From Brian Gallagher, Nautilus blog editor, at Nautilus:
In 2008 in Louisiana, and then in 2012 in Tennessee, laws passed allowing teachers to discuss the supposed “weaknesses” of evolutionary theory—a loophole, some science-education advocates said, through which creationism would creep in. And there’s good reason to think that it is: A 2008 nationally representative survey of U.S. high school biology teachers found that nearly half of the responders agreed or strongly agreed that creationism or intelligent design was “a valid, scientific alternative” to evolution, just over 15 percent reported adhering to young-Earth creationism, and 18 percent said they either explicitly advocated creationism in class or endorsed it in passing.
How to fix this? They argue the U.S. needs its prospective biology teachers to take a course specifically on evolutionary theory—which, by the way, is “so elegant that it can be stated in five words,” writes Anne Campbell, an English ethnologist and psychologist, “random genetic variation, non-random selection.” Learning this still isn’t a requirement, perhaps because most biology teachers receive degrees from non-research institutions, Berkman and Plutzer suggest, which often don’t have the resources to provide a course on evolution. Requiring it though would, for one, provide teachers “with more confidence to teach evolution forthrightly,” they write, “even in communities where public opinion is sympathetic to creationism”; and two, it would help weed out creationists who want to teach high school biology by either converting them or encouraging them to “pursue other careers.” Reducing “the supply of teachers who are especially attractive to the most conservative school districts,” they conclude, will weaken “the cycle of ignorance.” [color emphasis added] More.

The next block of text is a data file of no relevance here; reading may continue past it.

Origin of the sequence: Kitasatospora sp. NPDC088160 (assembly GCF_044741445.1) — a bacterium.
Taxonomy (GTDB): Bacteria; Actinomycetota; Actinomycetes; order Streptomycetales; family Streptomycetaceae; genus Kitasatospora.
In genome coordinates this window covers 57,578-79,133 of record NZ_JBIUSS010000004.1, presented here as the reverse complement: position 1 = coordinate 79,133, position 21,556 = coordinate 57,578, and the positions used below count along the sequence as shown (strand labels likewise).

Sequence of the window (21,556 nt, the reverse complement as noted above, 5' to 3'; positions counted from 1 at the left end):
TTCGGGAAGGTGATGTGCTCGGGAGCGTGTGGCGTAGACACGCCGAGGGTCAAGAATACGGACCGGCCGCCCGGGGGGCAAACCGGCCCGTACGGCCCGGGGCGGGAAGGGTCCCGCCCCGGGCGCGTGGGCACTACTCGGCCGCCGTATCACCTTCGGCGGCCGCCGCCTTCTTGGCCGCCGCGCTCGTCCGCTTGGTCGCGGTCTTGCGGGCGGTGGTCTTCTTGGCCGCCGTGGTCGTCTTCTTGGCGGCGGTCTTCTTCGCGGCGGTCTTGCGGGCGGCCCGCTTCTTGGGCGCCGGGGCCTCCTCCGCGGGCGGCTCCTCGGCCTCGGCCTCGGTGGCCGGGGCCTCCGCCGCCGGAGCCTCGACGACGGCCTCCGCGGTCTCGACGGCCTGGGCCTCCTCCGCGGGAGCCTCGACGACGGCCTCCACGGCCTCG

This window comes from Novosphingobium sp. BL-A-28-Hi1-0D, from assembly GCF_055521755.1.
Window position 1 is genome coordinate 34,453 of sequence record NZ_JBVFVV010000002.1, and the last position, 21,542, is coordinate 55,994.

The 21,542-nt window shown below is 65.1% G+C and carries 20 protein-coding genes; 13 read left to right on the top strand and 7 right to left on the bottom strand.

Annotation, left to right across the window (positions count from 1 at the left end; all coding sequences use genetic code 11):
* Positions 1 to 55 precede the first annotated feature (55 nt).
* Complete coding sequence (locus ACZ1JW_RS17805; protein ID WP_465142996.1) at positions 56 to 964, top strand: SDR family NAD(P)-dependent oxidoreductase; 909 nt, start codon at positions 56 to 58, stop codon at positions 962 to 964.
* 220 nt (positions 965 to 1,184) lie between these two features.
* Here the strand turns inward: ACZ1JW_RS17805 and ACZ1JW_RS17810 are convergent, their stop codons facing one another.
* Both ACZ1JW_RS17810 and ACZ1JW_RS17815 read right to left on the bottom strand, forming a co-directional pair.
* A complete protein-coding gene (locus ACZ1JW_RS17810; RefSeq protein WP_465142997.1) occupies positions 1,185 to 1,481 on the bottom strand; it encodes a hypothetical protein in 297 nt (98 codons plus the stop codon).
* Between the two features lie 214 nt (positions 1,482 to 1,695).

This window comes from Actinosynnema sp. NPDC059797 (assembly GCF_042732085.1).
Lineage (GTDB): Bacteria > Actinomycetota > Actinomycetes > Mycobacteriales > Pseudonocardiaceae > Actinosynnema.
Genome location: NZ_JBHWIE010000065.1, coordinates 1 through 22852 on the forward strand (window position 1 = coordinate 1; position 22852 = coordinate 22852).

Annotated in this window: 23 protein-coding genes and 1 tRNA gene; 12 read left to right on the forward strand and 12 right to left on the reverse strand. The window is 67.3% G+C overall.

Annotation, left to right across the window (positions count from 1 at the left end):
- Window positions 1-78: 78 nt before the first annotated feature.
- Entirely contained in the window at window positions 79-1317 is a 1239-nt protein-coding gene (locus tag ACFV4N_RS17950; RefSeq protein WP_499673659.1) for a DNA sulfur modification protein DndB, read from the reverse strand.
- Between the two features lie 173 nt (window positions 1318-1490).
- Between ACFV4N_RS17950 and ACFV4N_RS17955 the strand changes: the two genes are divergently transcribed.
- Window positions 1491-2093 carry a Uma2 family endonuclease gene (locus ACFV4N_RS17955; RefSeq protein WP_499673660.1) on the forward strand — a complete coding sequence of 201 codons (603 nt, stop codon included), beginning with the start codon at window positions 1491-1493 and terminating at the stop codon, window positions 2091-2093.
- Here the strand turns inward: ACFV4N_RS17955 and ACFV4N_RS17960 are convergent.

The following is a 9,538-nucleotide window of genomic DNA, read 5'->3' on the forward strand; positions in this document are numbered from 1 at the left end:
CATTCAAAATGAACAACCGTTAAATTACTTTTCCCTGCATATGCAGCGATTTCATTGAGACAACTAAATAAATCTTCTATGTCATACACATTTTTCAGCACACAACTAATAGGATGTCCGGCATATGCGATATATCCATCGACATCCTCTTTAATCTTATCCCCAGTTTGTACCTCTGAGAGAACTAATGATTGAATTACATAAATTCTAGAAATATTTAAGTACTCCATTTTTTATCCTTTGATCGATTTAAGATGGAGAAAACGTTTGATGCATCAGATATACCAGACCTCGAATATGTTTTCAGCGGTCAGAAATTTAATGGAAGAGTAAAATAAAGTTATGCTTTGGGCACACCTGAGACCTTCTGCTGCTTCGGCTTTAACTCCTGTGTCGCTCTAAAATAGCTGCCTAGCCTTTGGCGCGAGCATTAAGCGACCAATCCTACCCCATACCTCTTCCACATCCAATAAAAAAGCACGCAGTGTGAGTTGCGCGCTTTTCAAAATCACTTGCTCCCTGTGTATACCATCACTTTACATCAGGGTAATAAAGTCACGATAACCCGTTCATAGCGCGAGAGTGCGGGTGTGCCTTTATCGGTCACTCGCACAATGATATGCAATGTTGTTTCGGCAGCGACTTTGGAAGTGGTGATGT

Gallagher strives to give absolutist power to elite Darwinists to crack down on dissent, something they did not entirely succeed in doing at the recent rethinking evolution meeting at the Royal Society, where most dissenters from Darwinism are not ID supporters.
But in his hunger for a war against nearly half of American biology teachers, he is certainly in keeping with progressive values.
The trouble is, he has missed the train. He should try converting Third Way researchers, of growing importance, to his “Five Easies” Darwinism.
Progressivism is slowly beginning to fail in any situation where it cannot resort to censorship and violence, partly because most people just don’t want to live with enforced lying and professional bullies. And sometimes we get a chance to keep them out or get rid of them. Like now maybe.
See also: Tales of the tone deaf: Doubt of science authorities as social deviance
More tone-deafness: How to force Darwinism down people’s throats